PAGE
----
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by Jenn Scheer
“Oh, don’t ask me, I’m a terrible designer.” That's something I've heard from Rails developers ever since I started working with them. But it’s never true. It's just that most Rails devs don't have the scaffolding (no, not that scaffolding) around which to structure their designs.
In this talk we'll cover the things every developer should know about design: contrast, repetition, proximity, hierarchy, flow, typography, and color.
As developers, most of our time is spent on computers; but sometimes pen and paper is the best way to explore and develop our ideas. Sketchnoting uses hand-drawn elements to enhance focus, improve memory, and visualize important concepts. This talk will cover techniques to visually capture ideas, how to approach the mental multitasking required to sketch during technical talks and meetings, and explain why "I can't draw" is just a mental barrier to embracing creativity in your notes.
by Mark Menard
Writing small classes is hard. You know you should, but how? It's so much easier to write a large class. In this talk we'll build up a set of small classes starting from nothing using a set of directed refactorings applied as we build, all while keeping our tests green. We'll identify abstractions yearning to be free of their big class cages. In the process we'll also see how basic patterns such as composition, delegation and dependency inversion emerge from using small objects.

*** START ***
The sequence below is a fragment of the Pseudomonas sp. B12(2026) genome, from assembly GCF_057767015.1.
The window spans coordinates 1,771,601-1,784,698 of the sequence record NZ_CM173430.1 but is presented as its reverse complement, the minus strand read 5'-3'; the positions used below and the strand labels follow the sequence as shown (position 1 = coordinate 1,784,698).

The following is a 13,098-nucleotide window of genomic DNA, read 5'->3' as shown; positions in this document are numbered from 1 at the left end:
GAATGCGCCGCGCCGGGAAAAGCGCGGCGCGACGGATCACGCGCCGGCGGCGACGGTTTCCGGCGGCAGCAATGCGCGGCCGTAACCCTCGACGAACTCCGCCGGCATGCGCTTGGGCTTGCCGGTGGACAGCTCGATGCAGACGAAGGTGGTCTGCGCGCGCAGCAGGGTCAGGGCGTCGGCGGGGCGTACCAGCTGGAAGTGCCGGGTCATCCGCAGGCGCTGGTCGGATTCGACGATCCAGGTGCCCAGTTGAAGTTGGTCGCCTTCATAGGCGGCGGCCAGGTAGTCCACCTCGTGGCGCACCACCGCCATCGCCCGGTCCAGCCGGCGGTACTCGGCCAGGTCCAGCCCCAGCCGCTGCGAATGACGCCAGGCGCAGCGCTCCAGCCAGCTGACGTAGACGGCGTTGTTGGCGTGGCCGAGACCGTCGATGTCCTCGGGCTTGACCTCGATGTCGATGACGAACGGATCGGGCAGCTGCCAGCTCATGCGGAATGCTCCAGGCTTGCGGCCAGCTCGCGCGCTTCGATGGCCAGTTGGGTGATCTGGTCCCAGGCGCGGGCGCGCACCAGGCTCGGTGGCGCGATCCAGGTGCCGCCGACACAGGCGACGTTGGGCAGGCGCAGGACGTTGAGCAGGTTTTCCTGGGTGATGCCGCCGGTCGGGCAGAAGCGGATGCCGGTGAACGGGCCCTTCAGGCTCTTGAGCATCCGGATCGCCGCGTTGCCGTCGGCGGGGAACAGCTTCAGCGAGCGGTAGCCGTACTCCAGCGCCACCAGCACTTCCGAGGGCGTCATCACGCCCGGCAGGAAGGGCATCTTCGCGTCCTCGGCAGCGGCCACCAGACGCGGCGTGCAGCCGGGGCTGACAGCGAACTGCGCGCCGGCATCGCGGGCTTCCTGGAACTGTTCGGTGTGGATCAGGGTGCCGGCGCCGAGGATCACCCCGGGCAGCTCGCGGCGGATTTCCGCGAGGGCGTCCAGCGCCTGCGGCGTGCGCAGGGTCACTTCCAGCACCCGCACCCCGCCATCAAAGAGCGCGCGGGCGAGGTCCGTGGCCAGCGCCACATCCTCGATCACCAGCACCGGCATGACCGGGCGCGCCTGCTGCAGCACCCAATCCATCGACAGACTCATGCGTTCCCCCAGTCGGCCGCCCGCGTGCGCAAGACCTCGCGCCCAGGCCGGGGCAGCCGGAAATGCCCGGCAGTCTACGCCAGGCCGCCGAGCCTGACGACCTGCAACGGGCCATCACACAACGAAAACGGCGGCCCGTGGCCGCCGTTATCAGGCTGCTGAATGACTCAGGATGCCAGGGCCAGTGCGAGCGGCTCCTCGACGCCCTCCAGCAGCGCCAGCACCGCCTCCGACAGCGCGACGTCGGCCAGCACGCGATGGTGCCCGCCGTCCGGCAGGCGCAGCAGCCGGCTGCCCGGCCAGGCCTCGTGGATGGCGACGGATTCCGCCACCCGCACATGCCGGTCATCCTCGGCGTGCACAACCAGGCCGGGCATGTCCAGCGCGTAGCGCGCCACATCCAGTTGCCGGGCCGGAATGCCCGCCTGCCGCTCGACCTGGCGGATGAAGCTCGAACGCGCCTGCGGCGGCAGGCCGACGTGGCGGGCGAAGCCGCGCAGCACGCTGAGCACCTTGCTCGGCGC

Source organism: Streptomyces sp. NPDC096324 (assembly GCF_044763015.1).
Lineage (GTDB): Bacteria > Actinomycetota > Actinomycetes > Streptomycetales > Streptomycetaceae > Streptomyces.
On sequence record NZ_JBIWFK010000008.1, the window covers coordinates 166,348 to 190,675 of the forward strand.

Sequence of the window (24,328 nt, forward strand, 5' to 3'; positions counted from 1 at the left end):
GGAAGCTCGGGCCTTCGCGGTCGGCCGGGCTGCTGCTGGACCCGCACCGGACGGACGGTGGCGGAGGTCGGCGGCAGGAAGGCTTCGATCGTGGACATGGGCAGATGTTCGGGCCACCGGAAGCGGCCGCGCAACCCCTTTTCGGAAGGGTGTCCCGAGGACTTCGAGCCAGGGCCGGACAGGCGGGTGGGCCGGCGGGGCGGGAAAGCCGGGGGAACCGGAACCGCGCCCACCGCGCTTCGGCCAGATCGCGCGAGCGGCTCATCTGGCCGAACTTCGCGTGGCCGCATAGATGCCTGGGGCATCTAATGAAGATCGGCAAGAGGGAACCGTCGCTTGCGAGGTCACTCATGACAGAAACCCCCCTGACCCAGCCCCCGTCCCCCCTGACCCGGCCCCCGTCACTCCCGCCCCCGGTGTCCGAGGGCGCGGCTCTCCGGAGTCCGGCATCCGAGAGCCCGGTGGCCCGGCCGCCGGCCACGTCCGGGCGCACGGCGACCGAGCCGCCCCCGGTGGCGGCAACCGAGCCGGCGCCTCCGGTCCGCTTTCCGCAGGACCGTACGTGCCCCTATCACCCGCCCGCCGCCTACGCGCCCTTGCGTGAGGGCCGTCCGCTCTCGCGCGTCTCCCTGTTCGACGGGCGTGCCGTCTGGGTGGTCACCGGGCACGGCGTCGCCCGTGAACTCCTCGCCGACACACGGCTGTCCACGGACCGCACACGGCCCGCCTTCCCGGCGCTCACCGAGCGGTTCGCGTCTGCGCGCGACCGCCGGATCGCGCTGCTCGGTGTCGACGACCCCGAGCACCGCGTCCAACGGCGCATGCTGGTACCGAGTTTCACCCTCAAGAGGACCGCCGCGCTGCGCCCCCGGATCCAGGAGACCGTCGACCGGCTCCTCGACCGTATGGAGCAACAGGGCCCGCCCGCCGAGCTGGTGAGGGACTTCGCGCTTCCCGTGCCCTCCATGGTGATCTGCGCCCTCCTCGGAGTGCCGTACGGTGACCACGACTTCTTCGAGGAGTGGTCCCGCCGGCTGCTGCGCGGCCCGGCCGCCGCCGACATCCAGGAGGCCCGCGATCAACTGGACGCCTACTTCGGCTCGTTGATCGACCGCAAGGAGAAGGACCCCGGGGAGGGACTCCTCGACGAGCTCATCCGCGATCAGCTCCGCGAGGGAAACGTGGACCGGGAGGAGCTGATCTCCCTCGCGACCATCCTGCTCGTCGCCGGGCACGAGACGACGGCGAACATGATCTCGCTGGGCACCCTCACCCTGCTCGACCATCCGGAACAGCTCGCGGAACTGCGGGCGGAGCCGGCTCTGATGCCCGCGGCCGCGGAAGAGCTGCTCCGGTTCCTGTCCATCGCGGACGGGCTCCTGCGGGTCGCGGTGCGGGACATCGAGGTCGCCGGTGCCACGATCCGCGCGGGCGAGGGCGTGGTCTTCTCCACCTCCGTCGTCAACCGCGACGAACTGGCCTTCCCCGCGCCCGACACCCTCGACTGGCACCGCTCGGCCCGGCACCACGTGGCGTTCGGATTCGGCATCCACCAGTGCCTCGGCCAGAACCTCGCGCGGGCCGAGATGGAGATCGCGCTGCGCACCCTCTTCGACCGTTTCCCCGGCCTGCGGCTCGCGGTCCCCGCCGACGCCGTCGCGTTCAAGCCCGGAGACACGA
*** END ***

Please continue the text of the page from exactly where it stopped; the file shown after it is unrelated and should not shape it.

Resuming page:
There's no magic mojo that helps a designer notice bad design; there's no secret compendium of design mysteries that developers just don't have access to. Good interaction design is about keeping your senses honed – noticing the little things and respecting user intuition. In this talk I won't be showing code – I'll be breaking down the usability of the world around you, and preaching the virtues of interaction awareness. Trust me: you'll never look at a microwave the same way again.
by Doc Norton
Teamwork ain’t always easy. From meetings where everybody has something to say but nothing gets done to poor decisions being made because the most senior or most forceful team member won the argument; sometimes you long for the days of high-walled cubicles and lone ranger coding. Long no more.
In this workshop, you will learn a few simple techniques that drastically improve a team’s ability to work together toward common goals with less conflict and more genuine collaboration.
22nd–25th April 2014